BONUS: This edition contains a The Sabbath World discussion guide.
What is the Sabbath, anyway? The holy day of rest? The first effort to protect the rights of workers? A smart way to manage stress in a world in which computers never get turned off and work never comes to an end? Or simply an oppressive, outmoded rite? In The Sabbath World, Judith Shulevitz explores the Jewish and Christian day of rest, from its origins in the ancient world to its complicated observance in the modern one. Braiding ideas together with memories, Shulevitz delves into the legends, history, and philosophy that have grown up around a custom that has lessons for all of us, not just the religious. The shared day of nonwork has built communities, sustained cultures, and connected us to the memory of our ancestors and to our better selves, but it has also aroused as much resentment as love. The Sabbath World tells this surprising story together with an account of Shulevitz’s own struggle to keep this difficult, rewarding day.
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|Title of Business & Economics eBook: The Sabbath World|
|Release Date: 03-23-2010|
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|Publisher: Random House|
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|Parent title||The Sabbath World|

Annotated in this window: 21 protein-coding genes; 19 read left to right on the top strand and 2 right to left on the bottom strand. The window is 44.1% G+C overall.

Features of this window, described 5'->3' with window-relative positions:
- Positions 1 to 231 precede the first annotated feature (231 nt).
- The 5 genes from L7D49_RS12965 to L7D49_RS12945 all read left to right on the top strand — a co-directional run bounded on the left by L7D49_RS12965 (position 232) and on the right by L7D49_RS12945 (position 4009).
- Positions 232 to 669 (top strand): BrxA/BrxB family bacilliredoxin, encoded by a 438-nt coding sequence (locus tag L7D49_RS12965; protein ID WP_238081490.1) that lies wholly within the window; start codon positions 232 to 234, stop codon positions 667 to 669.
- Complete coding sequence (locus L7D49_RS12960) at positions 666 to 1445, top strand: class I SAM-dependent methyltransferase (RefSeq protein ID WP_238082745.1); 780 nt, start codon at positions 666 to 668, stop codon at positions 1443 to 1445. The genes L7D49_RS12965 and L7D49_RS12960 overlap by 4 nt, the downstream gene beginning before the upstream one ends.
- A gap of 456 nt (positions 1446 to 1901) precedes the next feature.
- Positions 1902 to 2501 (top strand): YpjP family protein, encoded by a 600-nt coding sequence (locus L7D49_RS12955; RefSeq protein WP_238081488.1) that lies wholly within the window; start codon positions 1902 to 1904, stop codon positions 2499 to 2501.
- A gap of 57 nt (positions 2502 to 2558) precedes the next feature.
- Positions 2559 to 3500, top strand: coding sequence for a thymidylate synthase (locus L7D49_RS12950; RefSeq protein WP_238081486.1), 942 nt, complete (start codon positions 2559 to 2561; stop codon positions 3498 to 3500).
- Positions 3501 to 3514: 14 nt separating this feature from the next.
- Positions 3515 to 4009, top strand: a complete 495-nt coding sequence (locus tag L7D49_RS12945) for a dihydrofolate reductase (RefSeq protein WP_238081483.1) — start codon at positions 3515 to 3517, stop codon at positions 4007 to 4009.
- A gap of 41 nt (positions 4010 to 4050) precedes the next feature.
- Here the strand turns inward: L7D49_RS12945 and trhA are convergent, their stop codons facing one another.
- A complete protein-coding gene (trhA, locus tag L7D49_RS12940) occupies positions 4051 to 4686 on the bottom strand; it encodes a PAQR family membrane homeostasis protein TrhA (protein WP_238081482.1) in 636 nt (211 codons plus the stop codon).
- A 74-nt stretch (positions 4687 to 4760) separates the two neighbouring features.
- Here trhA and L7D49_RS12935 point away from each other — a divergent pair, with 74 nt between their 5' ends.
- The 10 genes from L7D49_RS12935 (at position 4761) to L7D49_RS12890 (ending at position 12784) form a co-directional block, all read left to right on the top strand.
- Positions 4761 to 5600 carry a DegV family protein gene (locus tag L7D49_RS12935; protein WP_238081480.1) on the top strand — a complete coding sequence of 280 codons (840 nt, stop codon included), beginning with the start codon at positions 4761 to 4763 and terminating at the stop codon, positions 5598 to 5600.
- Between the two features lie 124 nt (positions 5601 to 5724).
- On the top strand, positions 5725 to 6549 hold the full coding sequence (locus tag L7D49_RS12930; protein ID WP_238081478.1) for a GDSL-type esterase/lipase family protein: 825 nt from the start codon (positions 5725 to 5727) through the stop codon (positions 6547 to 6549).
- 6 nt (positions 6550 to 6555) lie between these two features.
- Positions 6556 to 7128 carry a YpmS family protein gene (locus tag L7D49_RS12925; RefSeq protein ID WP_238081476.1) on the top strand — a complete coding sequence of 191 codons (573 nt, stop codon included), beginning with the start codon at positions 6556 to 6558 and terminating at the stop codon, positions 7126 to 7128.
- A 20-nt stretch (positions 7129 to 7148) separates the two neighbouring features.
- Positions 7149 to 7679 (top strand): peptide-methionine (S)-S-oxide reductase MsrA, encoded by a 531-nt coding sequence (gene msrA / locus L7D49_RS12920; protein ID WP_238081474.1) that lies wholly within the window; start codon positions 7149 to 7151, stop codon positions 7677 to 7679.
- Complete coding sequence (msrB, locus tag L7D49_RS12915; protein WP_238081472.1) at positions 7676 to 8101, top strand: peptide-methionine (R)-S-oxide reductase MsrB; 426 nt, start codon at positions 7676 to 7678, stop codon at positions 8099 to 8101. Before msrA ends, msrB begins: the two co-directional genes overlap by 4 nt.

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The Sabbath World
Time Sickness 1. In the poetry of the prayer book, the Sabbath is a bride greeted by an impatient bridal party with an almost anguished relief. In the more prosaic dominion of my house, the Sabbath sees herself in and sits down to wait. As the woman of the house, and, more to the point, the only person in my family whose heart pounds anxiously at the approach of a religious obligation, it’s up to me to acknowledge her presence by lighting the candles eighteen minutes before sunset, when they should be lit. During the winter, however, I don’t light the candles on time. I ignore the clock at the bottom of my computer screen and when I don’t see the numbers turn to, say, 4:10, I don’t look out the window, where the shadows of our trees are beginning to black out the backyard.
I know without looking, though, that the room where the candles would be burning is having its last golden moment of the day, the sun having sunk low enough to gild the walls. The sun sets shortly thereafter and plunges the world inside my time zone into what Jewish tradition regards as a kind of temporal no-man’s-land. It’s neither the end of the sixth day nor the beginning of the seventh (the Jewish day beginning and ending at nightfall). It’s twilight. The rabbis, who mixed their prescriptions and proscriptions with legend, defined twilight as “from sunset as long as the face of the east has a reddish glow.” They also called the twilight before the Sabbath a witching hour. The story is told that on the very first Sabbath twilight God created ten magical objects that he would later use to make miracles: the rainbow that came after the flood to assure mankind that G...